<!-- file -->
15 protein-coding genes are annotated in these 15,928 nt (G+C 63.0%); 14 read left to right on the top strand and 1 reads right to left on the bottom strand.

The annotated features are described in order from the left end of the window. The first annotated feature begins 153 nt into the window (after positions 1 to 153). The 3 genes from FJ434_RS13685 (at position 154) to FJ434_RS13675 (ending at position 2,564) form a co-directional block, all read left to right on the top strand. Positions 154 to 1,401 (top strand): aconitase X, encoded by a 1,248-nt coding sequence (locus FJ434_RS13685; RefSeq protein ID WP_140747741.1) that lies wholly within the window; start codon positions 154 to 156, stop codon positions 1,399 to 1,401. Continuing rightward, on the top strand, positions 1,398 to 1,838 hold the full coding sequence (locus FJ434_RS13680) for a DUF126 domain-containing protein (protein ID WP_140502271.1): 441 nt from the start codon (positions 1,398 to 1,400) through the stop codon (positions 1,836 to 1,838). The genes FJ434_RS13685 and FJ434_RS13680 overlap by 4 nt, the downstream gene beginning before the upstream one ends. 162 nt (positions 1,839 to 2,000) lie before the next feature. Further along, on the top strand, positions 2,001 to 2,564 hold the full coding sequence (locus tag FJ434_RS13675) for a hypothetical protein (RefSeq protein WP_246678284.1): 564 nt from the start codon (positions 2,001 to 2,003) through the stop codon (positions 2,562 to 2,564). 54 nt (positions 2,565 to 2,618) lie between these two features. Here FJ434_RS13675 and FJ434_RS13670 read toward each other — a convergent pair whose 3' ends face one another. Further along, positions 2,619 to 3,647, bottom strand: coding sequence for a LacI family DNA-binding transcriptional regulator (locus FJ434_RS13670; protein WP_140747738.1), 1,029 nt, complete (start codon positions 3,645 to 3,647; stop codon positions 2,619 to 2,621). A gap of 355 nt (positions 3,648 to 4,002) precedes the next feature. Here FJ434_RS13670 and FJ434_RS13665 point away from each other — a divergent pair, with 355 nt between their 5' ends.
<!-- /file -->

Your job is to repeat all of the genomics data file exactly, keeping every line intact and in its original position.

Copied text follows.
15 protein-coding genes are annotated in these 15,928 nt (G+C 63.0%); 14 read left to right on the top strand and 1 reads right to left on the bottom strand.

The annotated features are described in order from the left end of the window. The first annotated feature begins 153 nt into the window (after positions 1 to 153). The 3 genes from FJ434_RS13685 (at position 154) to FJ434_RS13675 (ending at position 2,564) form a co-directional block, all read left to right on the top strand. Positions 154 to 1,401 (top strand): aconitase X, encoded by a 1,248-nt coding sequence (locus FJ434_RS13685; RefSeq protein ID WP_140747741.1) that lies wholly within the window; start codon positions 154 to 156, stop codon positions 1,399 to 1,401. Continuing rightward, on the top strand, positions 1,398 to 1,838 hold the full coding sequence (locus FJ434_RS13680) for a DUF126 domain-containing protein (protein ID WP_140502271.1): 441 nt from the start codon (positions 1,398 to 1,400) through the stop codon (positions 1,836 to 1,838). The genes FJ434_RS13685 and FJ434_RS13680 overlap by 4 nt, the downstream gene beginning before the upstream one ends. 162 nt (positions 1,839 to 2,000) lie before the next feature. Further along, on the top strand, positions 2,001 to 2,564 hold the full coding sequence (locus tag FJ434_RS13675) for a hypothetical protein (RefSeq protein WP_246678284.1): 564 nt from the start codon (positions 2,001 to 2,003) through the stop codon (positions 2,562 to 2,564). 54 nt (positions 2,565 to 2,618) lie between these two features. Here FJ434_RS13675 and FJ434_RS13670 read toward each other — a convergent pair whose 3' ends face one another. Further along, positions 2,619 to 3,647, bottom strand: coding sequence for a LacI family DNA-binding transcriptional regulator (locus FJ434_RS13670; protein WP_140747738.1), 1,029 nt, complete (start codon positions 3,645 to 3,647; stop codon positions 2,619 to 2,621). A gap of 355 nt (positions 3,648 to 4,002) precedes the next feature. Here FJ434_RS13670 and FJ434_RS13665 point away from each other — a divergent pair, with 355 nt between their 5' ends.